Companies Listing on the NYSE Can Appoint an Internal Auditor Within a Year after an IPO

On August 22, 2013, the SEC approved the NYSE’s proposal that permits a company listing in conjunction with an IPO to comply with the internal audit function requirement of Section 303A.07(c) of the NYSE Listed Company Manual within one year of the listing date.  NYSE rules now require such company to have an internal audit function in place no later than the first anniversary of its listing date[1].  Previously, NYSE rules only required each listed company to have an internal audit function but did not provide any transition period for companies listing in connection with an IPO.  

The new one-year transition period for compliance with an internal audit function requirement expanded NYSE corporate governance provisions, to which a transition period applies in connection with an IPO.  Such provisions relate to the composition of the board of directors as well as the composition of the nominating, compensation and audit committees (see Section 303A.00). 

The NYSE believes that a transition period for establishing an internal audit function will make the company’s process of implementation of such function more effective and will reduce the costs it faces in its first year as a public company.  The NYSE also expects that this transition period would enable the company’s audit committee to play a significant role in the design and implementation of the company’s internal audit function. 

In case of a company availing itself of a one-year transition period with respect to its internal audit function, the audit committee must:

  • assist board oversight of the design and implementation of the internal audit function; and
  • meet periodically with the company personnel primarily responsible for the design and implementation of the internal audit function.

Once the company establishes its internal audit function, the audit committee must (i) assist board oversight of the performance of the company’s internal audit function, and (ii) meet periodically with internal auditors or other personnel responsible for the internal audit function.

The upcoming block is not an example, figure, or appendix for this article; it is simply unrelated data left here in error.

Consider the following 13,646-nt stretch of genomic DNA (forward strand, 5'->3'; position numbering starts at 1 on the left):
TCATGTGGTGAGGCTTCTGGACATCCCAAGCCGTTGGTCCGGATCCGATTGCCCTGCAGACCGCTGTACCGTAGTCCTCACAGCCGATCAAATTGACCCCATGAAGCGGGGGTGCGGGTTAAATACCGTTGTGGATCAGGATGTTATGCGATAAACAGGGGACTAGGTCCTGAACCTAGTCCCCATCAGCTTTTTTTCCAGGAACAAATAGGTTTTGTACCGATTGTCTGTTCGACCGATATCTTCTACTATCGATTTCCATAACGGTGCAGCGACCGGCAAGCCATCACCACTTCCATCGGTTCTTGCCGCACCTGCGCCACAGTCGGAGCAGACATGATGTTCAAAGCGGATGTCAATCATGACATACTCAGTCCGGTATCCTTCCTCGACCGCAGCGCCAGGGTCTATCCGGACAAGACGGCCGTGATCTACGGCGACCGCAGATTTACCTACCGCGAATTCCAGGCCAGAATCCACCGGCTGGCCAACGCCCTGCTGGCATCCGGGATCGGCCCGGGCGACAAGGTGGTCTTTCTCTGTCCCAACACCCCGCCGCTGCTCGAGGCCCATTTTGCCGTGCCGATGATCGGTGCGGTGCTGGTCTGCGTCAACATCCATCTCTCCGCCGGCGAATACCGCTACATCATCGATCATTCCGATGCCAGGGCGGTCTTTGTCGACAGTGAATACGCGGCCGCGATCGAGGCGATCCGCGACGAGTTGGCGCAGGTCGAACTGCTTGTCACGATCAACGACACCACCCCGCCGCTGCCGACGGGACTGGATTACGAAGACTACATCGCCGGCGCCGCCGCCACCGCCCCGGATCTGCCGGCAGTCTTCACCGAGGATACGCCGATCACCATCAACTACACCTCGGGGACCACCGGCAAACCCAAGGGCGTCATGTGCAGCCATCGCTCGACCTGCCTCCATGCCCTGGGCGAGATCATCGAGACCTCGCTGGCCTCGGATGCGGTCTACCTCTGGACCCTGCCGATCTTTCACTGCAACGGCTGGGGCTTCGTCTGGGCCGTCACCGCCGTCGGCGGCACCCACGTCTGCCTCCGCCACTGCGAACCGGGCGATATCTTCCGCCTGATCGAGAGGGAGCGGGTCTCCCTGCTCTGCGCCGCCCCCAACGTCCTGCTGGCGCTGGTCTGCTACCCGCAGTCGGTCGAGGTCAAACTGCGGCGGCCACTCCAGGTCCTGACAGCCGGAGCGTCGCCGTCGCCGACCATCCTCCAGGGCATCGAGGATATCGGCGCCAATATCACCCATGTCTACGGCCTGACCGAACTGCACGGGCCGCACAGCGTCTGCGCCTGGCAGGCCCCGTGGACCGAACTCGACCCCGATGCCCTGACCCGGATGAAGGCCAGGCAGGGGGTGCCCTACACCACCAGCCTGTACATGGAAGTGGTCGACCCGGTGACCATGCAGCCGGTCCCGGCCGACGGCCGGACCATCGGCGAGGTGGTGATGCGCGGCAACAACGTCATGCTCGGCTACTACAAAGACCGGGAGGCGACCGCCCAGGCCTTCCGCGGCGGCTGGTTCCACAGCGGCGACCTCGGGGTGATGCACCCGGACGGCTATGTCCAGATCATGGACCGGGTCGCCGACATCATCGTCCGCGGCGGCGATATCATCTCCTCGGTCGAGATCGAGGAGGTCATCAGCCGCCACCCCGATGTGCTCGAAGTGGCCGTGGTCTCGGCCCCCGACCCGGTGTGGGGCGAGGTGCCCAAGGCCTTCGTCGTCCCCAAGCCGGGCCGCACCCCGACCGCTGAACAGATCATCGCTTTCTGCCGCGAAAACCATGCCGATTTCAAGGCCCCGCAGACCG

In addition, if the listed company does not yet have an internal audit function because it is using the internal audit function transition period, the audit committee’s review with the independent auditor of any audit problems should include a discussion of management’s plans with respect to the responsibilities, budget and staffing of the internal audit function and its plans for the implementation of the internal audit function.  Once the transition period is over, the audit committee’s review with the auditors should include a discussion of the responsibilities, budget and staffing of the company’s internal audit function.

The audit committee should also discuss with the board management’s activities with respect to the design and implementation of the internal audit function during the transition period, and after the transition period, the audit committee should review with the full board any issues that arise with respect to the performance of the internal audit function.

 Generally, a listed company must maintain an internal audit function to provide management and the audit committee with ongoing assessments of the company’s risk management processes and system of internal control, and the company can outsource an internal audit function to a third party service provider (other than the company’s independent auditor).